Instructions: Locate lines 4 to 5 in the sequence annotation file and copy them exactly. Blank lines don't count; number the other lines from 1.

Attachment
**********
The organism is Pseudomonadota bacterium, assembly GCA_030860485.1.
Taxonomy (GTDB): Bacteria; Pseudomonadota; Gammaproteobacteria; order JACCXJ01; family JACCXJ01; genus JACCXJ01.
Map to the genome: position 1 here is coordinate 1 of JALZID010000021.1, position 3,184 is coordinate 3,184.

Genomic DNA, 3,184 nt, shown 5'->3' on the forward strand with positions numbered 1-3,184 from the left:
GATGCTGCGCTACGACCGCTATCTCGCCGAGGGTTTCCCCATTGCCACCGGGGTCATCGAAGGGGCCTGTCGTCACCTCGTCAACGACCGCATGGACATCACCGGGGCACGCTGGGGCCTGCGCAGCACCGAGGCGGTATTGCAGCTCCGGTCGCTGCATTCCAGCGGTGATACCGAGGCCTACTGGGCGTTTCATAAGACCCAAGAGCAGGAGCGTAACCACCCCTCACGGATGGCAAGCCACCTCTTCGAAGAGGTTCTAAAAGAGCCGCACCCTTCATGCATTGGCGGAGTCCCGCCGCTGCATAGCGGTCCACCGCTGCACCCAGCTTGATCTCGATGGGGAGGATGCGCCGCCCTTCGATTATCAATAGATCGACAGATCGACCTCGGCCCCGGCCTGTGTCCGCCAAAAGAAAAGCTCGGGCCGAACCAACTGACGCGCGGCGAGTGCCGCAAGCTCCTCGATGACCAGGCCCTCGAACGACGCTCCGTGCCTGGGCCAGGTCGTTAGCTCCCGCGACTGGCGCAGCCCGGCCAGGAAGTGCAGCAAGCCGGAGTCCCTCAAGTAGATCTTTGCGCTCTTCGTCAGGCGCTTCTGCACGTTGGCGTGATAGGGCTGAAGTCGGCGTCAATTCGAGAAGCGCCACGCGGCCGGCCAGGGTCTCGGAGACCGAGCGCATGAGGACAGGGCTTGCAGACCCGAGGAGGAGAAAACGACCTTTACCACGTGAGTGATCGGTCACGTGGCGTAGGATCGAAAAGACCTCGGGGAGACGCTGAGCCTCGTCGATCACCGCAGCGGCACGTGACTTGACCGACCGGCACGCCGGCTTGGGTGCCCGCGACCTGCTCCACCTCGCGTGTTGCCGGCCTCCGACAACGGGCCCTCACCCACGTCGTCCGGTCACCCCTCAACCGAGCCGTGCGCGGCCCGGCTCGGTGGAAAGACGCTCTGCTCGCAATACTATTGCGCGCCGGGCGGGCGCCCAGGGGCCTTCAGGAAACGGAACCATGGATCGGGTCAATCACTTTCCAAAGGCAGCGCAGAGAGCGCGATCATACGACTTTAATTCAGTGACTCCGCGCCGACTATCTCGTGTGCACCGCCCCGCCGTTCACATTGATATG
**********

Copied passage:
Genomic DNA, 3,184 nt, shown 5'->3' on the forward strand with positions numbered 1-3,184 from the left:
GATGCTGCGCTACGACCGCTATCTCGCCGAGGGTTTCCCCATTGCCACCGGGGTCATCGAAGGGGCCTGTCGTCACCTCGTCAACGACCGCATGGACATCACCGGGGCACGCTGGGGCCTGCGCAGCACCGAGGCGGTATTGCAGCTCCGGTCGCTGCATTCCAGCGGTGATACCGAGGCCTACTGGGCGTTTCATAAGACCCAAGAGCAGGAGCGTAACCACCCCTCACGGATGGCAAGCCACCTCTTCGAAGAGGTTCTAAAAGAGCCGCACCCTTCATGCATTGGCGGAGTCCCGCCGCTGCATAGCGGTCCACCGCTGCACCCAGCTTGATCTCGATGGGGAGGATGCGCCGCCCTTCGATTATCAATAGATCGACAGATCGACCTCGGCCCCGGCCTGTGTCCGCCAAAAGAAAAGCTCGGGCCGAACCAACTGACGCGCGGCGAGTGCCGCAAGCTCCTCGATGACCAGGCCCTCGAACGACGCTCCGTGCCTGGGCCAGGTCGTTAGCTCCCGCGACTGGCGCAGCCCGGCCAGGAAGTGCAGCAAGCCGGAGTCCCTCAAGTAGATCTTTGCGCTCTTCGTCAGGCGCTTCTGCACGTTGGCGTGATAGGGCTGAAGTCGGCGTCAATTCGAGAAGCGCCACGCGGCCGGCCAGGGTCTCGGAGACCGAGCGCATGAGGACAGGGCTTGCAGACCCGAGGAGGAGAAAACGACCTTTACCACGTGAGTGATCGGTCACGTGGCGTAGGATCGAAAAGACCTCGGGGAGACGCTGAGCCTCGTCGATCACCGCAGCGGCACGTGACTTGACCGACCGGCACGCCGGCTTGGGTGCCCGCGACCTGCTCCACCTCGCGTGTTGCCGGCCTCCGACAACGGGCCCTCACCCACGTCGTCCGGTCACCCCTCAACCGAGCCGTGCGCGGCCCGGCTCGGTGGAAAGACGCTCTGCTCGCAATACTATTGCGCGCCGGGCGGGCGCCCAGGGGCCTTCAGGAAACGGAACCATGGATCGGGTCAATCACTTTCCAAAGGCAGCGCAGAGAGCGCGATCATACGACTTTAATTCAGTGACTCCGCGCCGACTATCTCGTGTGCACCGCCCCGCCGTTCACATTGATATG